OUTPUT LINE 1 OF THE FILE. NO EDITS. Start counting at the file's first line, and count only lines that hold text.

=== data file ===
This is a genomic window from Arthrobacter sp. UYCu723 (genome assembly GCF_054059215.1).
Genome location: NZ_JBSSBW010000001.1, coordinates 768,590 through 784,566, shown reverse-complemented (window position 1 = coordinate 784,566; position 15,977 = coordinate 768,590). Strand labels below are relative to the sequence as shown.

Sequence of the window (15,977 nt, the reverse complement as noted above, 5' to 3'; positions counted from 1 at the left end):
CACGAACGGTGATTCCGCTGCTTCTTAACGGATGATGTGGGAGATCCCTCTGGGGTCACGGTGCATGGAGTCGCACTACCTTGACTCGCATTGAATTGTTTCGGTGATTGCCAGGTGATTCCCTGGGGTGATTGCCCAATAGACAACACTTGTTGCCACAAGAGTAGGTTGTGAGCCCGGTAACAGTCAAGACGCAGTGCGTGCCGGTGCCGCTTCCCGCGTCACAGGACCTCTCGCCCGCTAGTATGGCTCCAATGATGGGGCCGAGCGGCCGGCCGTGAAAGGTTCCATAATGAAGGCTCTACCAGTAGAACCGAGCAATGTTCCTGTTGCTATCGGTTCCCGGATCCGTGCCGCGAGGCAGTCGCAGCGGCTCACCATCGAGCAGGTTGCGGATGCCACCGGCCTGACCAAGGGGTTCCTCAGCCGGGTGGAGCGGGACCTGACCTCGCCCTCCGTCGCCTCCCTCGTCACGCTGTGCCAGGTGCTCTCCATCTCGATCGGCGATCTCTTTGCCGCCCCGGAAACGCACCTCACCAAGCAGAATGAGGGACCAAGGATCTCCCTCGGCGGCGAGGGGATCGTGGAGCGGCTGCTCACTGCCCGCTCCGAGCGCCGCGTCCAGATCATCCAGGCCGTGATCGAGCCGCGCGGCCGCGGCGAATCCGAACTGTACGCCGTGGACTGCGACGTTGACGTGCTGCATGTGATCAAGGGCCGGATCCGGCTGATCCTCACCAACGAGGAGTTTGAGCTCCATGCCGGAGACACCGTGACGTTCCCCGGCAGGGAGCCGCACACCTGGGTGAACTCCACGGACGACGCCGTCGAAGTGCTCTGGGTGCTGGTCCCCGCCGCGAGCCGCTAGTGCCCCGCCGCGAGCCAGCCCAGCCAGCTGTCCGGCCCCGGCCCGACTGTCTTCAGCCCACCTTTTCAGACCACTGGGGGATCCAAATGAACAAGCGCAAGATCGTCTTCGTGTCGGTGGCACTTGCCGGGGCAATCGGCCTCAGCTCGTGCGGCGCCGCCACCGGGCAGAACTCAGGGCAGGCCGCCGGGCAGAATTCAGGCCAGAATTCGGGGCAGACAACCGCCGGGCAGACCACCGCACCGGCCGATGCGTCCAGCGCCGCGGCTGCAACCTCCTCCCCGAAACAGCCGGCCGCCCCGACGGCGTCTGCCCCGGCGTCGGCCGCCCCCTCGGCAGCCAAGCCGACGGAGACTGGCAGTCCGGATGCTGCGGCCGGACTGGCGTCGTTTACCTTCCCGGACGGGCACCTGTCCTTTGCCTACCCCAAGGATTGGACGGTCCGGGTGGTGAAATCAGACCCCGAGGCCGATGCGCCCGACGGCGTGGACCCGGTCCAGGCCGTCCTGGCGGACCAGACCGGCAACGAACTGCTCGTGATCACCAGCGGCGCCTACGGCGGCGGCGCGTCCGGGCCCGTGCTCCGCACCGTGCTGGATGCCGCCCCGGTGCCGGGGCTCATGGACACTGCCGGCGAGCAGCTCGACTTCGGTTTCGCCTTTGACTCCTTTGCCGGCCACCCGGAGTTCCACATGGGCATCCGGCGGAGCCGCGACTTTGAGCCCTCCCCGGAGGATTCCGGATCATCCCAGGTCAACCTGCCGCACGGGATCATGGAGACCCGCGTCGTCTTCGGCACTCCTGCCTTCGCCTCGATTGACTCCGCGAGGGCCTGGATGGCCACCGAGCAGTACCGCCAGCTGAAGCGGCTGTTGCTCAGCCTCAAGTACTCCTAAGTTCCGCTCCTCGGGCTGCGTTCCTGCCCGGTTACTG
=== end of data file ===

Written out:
This is a genomic window from Arthrobacter sp. UYCu723 (genome assembly GCF_054059215.1).